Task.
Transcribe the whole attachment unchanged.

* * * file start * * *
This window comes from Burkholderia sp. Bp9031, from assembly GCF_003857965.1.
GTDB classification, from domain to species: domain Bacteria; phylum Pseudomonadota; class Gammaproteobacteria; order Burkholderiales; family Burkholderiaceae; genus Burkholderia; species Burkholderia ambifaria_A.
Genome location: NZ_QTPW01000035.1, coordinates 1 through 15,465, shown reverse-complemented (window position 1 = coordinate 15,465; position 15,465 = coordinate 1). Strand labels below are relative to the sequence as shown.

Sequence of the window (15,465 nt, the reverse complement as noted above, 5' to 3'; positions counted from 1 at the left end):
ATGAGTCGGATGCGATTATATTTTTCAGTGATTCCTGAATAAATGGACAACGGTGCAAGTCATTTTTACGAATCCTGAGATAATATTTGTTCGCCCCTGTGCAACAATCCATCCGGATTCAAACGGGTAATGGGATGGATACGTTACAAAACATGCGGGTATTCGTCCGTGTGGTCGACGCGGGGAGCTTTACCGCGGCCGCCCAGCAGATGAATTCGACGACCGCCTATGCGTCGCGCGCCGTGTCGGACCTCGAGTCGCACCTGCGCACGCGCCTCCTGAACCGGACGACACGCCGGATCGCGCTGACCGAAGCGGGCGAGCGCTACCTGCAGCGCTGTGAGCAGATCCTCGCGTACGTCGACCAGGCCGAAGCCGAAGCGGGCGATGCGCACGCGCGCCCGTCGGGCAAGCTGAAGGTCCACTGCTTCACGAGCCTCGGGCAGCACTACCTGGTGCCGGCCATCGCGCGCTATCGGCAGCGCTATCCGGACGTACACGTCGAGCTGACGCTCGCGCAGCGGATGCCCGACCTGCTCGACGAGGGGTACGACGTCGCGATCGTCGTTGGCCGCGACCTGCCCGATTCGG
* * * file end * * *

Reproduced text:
This window comes from Burkholderia sp. Bp9031, from assembly GCF_003857965.1.
GTDB classification, from domain to species: domain Bacteria; phylum Pseudomonadota; class Gammaproteobacteria; order Burkholderiales; family Burkholderiaceae; genus Burkholderia; species Burkholderia ambifaria_A.
Genome location: NZ_QTPW01000035.1, coordinates 1 through 15,465, shown reverse-complemented (window position 1 = coordinate 15,465; position 15,465 = coordinate 1). Strand labels below are relative to the sequence as shown.

Sequence of the window (15,465 nt, the reverse complement as noted above, 5' to 3'; positions counted from 1 at the left end):
ATGAGTCGGATGCGATTATATTTTTCAGTGATTCCTGAATAAATGGACAACGGTGCAAGTCATTTTTACGAATCCTGAGATAATATTTGTTCGCCCCTGTGCAACAATCCATCCGGATTCAAACGGGTAATGGGATGGATACGTTACAAAACATGCGGGTATTCGTCCGTGTGGTCGACGCGGGGAGCTTTACCGCGGCCGCCCAGCAGATGAATTCGACGACCGCCTATGCGTCGCGCGCCGTGTCGGACCTCGAGTCGCACCTGCGCACGCGCCTCCTGAACCGGACGACACGCCGGATCGCGCTGACCGAAGCGGGCGAGCGCTACCTGCAGCGCTGTGAGCAGATCCTCGCGTACGTCGACCAGGCCGAAGCCGAAGCGGGCGATGCGCACGCGCGCCCGTCGGGCAAGCTGAAGGTCCACTGCTTCACGAGCCTCGGGCAGCACTACCTGGTGCCGGCCATCGCGCGCTATCGGCAGCGCTATCCGGACGTACACGTCGAGCTGACGCTCGCGCAGCGGATGCCCGACCTGCTCGACGAGGGGTACGACGTCGCGATCGTCGTTGGCCGCGACCTGCCCGATTCGG